This is a reprint of the 1982 classic, "The Traveller Book" by Marc Miller. It had been years since I read it, but there are a lot of reasons this is a real classic.
The introductory material is very strong. It lays out a clear picture of what the referee and players are to do. It paints a picture of player-driven campaigns and a responsive GM whose most important role is to listen to the players and aim the campaign events at their interests.
The next section is on character creation, and details the famously interesting Traveller lifepath system (including "rolling for survival" in dangerous lifepath steps). This system has been praised by so many before me that anything I say about it is probably superfluous. It really is evocative and fun to see how your character's experiences help them develop. It provokes the imagination. It makes you want to make another character right away. It is clearly explained, laid out and easy to use. It is everything a background generation system should be. The section concludes with an example and, much overlooked in many games, a section on how to fill out the character sheet. This is something many games overlook, but which has survived in White Wolf and Wizards of the Coast products for good reason - the character sheet is your physical artifact of the character generation process and is really your chief connection to the process when you're actually playing the game.
Next is the combat system, with highly detailed weapons lists and ranges. A combat procedure checklist is included. After combat comes a space travel and economics system, which is highly mathematical and detailed. (Yes, a square root is involved for the calculation of travel times.)
A ship design system is next, which is highly tied in with the amount of debt the characters start in. The hilariously anachronistic computer system is still interesting to see what we thought computers of the far future would be like in 1982.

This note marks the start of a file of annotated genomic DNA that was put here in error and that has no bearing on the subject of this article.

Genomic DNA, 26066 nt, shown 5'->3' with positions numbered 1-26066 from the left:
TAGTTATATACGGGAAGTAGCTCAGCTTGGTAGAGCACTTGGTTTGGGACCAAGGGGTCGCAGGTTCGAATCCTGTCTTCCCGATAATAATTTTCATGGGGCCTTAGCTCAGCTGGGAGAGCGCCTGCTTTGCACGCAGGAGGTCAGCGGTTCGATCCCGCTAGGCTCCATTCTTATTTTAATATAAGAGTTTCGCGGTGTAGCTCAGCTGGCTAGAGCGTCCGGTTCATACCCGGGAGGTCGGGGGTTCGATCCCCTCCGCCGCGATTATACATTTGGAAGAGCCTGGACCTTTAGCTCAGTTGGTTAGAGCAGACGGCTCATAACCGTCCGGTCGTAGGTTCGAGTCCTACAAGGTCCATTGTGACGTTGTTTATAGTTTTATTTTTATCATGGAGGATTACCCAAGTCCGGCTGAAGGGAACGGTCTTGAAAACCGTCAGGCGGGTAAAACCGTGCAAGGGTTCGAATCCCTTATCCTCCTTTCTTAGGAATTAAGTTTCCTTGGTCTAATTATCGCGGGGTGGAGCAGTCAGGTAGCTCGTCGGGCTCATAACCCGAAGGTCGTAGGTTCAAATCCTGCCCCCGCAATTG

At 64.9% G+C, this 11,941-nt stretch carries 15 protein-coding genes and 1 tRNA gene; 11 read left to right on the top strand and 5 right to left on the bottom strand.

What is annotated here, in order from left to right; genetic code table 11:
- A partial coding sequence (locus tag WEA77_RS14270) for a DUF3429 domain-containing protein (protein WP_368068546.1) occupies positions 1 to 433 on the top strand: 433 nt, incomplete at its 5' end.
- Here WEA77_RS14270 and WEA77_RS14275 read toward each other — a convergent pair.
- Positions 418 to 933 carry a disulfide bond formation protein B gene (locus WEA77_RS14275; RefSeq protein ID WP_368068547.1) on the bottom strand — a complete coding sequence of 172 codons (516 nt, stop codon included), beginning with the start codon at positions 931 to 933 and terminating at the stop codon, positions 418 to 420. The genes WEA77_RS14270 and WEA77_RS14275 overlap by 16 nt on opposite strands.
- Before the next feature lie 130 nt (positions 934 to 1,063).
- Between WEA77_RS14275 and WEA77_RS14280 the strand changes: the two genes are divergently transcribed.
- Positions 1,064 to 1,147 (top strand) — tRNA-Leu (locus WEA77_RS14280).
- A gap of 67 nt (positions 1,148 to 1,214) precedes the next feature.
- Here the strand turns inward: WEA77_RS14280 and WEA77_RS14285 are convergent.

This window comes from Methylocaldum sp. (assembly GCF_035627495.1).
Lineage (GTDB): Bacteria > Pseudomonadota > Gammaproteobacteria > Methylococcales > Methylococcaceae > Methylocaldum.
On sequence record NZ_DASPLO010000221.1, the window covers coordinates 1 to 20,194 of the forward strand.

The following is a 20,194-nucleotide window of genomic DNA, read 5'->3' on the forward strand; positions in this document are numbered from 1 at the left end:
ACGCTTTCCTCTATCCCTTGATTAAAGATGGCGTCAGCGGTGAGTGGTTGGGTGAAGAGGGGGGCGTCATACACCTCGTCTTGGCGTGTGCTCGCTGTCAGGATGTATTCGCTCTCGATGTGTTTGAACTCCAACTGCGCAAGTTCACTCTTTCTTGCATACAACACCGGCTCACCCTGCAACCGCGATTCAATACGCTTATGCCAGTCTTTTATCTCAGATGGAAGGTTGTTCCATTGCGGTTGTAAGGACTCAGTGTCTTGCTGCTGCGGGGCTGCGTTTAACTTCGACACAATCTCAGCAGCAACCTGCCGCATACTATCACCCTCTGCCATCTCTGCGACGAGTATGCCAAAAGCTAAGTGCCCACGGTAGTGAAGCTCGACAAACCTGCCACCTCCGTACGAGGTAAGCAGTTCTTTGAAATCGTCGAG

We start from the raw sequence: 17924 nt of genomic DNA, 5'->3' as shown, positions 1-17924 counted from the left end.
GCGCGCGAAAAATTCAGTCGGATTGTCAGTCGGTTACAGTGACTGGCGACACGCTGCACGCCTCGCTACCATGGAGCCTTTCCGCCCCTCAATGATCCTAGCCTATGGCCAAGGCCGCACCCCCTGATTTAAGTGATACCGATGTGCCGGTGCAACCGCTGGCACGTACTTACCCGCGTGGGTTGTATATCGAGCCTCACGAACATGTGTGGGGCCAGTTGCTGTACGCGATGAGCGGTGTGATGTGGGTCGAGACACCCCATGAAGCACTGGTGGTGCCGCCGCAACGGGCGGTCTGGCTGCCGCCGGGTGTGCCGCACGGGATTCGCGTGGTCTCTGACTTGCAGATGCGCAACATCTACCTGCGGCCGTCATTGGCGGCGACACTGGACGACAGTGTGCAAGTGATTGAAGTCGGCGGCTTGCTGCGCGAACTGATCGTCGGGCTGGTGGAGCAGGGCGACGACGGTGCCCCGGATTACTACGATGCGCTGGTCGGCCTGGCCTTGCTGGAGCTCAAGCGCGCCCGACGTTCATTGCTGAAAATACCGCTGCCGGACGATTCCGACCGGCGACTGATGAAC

Other systems included are: space combat, alien animals, encounter creation (including patrons and rumors), and psionics. There's a fully developed set of adventure hooks set in a subsector of space, and two fully developed adventures based around exploring a strange pyramid and getting an exit visa. Both are interesting and exciting.
There's a brief overview of the setting of Traveller (though you may correctly surmise from the above that the game is meant to be highly customized for different groups). One interesting thing Traveller does is that instead of having players ask "what's in the ship's computer about this", there's actually a Library printout of what's in the ship's computer, and they can just leaf through and find it "in character".
This book contains everything you need to play one of the greatest science fiction RPGs of all time.
This presentation is just a scan of the 1982 book, with no copy/paste capability. Although there are bookmarks, for some reason they're just each of the pages' graphic file name. The table of contents, though of course non-hyperlinked, is very effective. Because of the crudeness of the presentation, I'm reviewer tilting down one star, but the sheer breadth of the material presented here along with its well-deserved place in the hobby means that I'm giving it very high marks and recommending it to everyone.